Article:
class TaskTest(TestCase):

    def setUp(self):
        self.user = get_user_model().objects.create_user(username='test', password='12test12', email='test@example.com')
        self.user.save()
        self.timestamp = date.today()
        self.task = Task(user=self.user,
                         description='description',
                         due=self.timestamp + timedelta(days=1))
        self.task.save()

    def tearDown(self):
        self.user.delete()

    def test_read_task(self):
        self.assertEqual(self.task.user, self.user)
        self.assertEqual(self.task.description, 'description')
        self.assertEqual(self.task.due, self.timestamp + timedelta(days=1))

    def test_update_task_description(self):
        self.task.description = 'new description'
        self.task.save()
        self.assertEqual(self.task.description, 'new description')

    def test_update_task_due(self):
        self.task.due = self.timestamp + timedelta(days=2)
        self.task.save()
        self.assertEqual(self.task.due, self.timestamp + timedelta(days=2))

Now, we test our own model: the Task object defined in models.py. To set up the test case we create a user and a task (note that because of the ForeignKey relationship between task and user, deleting the user in tearDown() also deletes the task). Here, we see that any test method can have multiple assertions, and passes only if all assertions succeed. We can write to the database outside of the setup function, which we do when updating the task. Otherwise, this is a very similar test to the sign up test, indeed, most model test cases are just about creating, reading, updating, and destroying objects in the database, though models with methods are more interesting to test.

class SignInViewTest(TestCase):

    def setUp(self):
        self.user = get_user_model().objects.create_user(username='test',
                                                         password='12test12',
                                                         email='test@example.com')

    def tearDown(self):
        self.user.delete()

    def test_correct(self):
        response = self.client.post('/signin/', {'username': 'test', 'password': '12test12'})
        self.assertTrue(response.data['authenticated'])

    def test_wrong_username(self):
        response = self.client.post('/signin/', {'username': 'wrong', 'password': '12test12'})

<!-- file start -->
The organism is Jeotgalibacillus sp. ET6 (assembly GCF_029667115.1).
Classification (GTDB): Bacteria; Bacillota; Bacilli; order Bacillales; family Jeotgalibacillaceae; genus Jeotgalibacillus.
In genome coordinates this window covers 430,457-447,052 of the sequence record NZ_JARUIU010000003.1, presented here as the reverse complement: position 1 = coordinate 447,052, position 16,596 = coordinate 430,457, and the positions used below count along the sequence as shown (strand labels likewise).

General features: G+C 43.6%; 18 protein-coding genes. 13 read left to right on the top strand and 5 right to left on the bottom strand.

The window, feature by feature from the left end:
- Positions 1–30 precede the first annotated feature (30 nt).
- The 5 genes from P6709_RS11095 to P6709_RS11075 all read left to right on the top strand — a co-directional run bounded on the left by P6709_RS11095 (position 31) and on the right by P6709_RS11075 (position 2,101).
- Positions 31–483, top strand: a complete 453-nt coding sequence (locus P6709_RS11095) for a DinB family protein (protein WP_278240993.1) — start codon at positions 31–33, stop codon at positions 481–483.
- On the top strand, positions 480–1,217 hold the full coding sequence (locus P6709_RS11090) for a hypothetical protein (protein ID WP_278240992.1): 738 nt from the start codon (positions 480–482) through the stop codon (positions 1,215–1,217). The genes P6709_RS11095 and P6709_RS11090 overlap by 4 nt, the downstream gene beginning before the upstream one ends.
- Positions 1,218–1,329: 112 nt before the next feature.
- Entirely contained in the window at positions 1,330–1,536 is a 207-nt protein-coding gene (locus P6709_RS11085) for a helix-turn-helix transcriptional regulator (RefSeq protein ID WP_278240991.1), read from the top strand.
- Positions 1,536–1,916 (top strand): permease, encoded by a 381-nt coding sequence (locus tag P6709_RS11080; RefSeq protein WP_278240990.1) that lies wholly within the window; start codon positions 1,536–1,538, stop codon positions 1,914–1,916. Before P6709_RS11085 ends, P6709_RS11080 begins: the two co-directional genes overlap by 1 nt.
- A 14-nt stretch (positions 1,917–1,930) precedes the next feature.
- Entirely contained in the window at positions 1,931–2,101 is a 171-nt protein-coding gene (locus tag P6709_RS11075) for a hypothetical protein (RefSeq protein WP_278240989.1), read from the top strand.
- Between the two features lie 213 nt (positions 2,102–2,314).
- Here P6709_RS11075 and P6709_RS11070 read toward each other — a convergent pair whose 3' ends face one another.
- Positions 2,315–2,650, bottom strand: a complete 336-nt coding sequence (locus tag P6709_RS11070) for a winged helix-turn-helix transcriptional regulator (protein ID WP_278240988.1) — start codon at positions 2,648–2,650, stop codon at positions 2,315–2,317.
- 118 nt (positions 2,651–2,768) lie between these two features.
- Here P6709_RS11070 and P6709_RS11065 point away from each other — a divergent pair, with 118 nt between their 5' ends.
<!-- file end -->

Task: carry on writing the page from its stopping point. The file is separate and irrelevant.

self.assertFalse(response.data['authenticated'])

    def test_wrong_pssword(self):
        response = self.client.post('/signin/', {'username': 'test', 'password': 'wrong'})
        self.assertFalse(response.data['authenticated'])

Testing views is somewhat more complicated than testing models. However, as we are writing an API, we don't have to worry about testing the front end like we would in a web app. Thus, we can replace much of our formerly manual testing via Postman with views tests. self.client is an HTTP client within the Django testing library. We use it to make a post request to "/signin/" with the user credentials. We test the same things as before: correct login info, wrong username, and wrong password. This is especially useful because it show us that if the model tests pass but the views tests fail, the issue not with the model, limiting the scope of our debugging. We do a similar thing for views related to tasks.

class AllTasksViewTest(TestCase):

    def setUp(self):
        self.user = get_user_model().objects.create_user(username='test',
                                                         password='12test12',
                                                         email='test@example.com')
        self.user.save()
        self.timestamp = date.today()
        self.client.login(username='test', password='12test12')

    def tearDown(self):
        self.user.delete()

    def test_no_tasks(self):
        response = self.client.get('/all/')
        self.assertEqual(response.data, {'tasks': []})

    def test_one_task(self):
        self.task1 = Task(user=self.user,
                          description='description 1',
                          due=self.timestamp + timedelta(days=1))
        self.task1.save()
        response = self.client.get('/all/')
        self.assertEqual(response.data, {'tasks': [OrderedDict([('id', 1),
                                                                ('description', 'description 1'),
                                                                ('due', str(self.timestamp + timedelta(days=1)))])]})

This case tests the "/all/" endpoint. The test case itself has more methods, but the snippet copied above shows us all of the new stuff. In the setup, we use self.client.login() so that the client acts like a logged-in user. Then, we create tasks and compare them to the formatted output that we expect. This example more clearly illustrates the benefits of the setUp() and tearDown() methods, as the tasks from one test do not carry over into the others. Again, this test isolates the view component, as the underlying model is separately tested.